Traveling nurse on COVID in South LA, vaccine skepticism among physicians

ER case manager Myaha Tovar, 24, is given the coronavirus disease (COVID-19) vaccine at Martin Luther King Jr. Community Hospital, in South Los Angeles, California, U.S., December 17, 2020. Photo by REUTERS/Lucy Nicholson.

LA County became the first in the nation to hit 1 million coronavirus cases since the start of the pandemic. Traveling UC nurse Cherie Perry-Smith is stationed at Martin Luther King Jr. Community Hospital in South LA. She previously worked in Georgia, Florida and Texas.

She describes the situation at her LA hospital: “It was a 10-bed ICU, and then it was expanded to 20. And now they're at 35. And we're still expanding. So it serves a community of 1.8 million in Compton, so it’s really hard. … The community is being rocked very, very heavily.”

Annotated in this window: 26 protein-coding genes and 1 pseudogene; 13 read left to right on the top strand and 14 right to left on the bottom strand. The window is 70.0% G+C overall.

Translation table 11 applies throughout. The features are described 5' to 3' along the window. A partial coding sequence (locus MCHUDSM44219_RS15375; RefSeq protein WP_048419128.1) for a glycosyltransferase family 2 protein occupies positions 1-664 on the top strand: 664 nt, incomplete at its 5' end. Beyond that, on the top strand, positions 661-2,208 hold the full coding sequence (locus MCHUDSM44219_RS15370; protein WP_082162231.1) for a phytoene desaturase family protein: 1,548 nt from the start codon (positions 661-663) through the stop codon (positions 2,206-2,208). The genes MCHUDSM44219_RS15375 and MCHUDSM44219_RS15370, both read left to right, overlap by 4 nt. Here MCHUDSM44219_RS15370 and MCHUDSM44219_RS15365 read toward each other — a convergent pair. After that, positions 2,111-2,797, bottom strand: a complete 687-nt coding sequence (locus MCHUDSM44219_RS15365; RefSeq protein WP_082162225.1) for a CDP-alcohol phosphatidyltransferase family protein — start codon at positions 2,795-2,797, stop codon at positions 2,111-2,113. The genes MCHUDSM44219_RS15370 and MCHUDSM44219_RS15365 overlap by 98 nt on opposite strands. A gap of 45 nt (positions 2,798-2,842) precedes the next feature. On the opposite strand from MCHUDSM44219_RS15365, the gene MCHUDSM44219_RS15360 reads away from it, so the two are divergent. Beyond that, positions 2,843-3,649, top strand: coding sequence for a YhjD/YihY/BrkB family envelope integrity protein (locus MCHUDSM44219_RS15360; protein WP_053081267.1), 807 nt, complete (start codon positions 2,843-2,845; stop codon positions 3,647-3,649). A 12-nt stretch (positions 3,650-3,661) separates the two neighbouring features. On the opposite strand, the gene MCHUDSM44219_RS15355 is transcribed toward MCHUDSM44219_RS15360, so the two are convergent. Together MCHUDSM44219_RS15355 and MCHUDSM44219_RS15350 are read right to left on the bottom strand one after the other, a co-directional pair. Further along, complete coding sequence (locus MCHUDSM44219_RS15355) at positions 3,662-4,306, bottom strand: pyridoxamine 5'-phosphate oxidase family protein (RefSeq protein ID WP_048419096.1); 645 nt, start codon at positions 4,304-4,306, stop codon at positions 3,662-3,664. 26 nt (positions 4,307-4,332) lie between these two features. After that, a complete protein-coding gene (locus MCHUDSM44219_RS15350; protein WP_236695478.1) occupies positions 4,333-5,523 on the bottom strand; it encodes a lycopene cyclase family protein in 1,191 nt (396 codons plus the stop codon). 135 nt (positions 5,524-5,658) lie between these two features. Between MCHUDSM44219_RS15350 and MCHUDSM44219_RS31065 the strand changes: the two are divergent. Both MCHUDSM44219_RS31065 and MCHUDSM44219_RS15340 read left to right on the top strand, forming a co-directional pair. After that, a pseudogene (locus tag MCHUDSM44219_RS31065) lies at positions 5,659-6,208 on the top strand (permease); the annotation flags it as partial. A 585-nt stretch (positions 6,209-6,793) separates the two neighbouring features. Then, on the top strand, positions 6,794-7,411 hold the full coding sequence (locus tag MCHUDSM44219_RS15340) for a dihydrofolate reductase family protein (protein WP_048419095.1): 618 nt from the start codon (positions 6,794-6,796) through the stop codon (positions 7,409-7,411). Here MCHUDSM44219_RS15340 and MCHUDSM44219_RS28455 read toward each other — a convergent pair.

Nearly one year into the pandemic, Perry-Smith says it feels like there is no respite, but she hopes vaccines will help with herd immunity. The challenge is skepticism, she notes, even among nurses and physicians. 

“I've had both of my doses now. But I think that that's going to be a problem with getting the pandemic under control is the apprehension to get vaccinated.”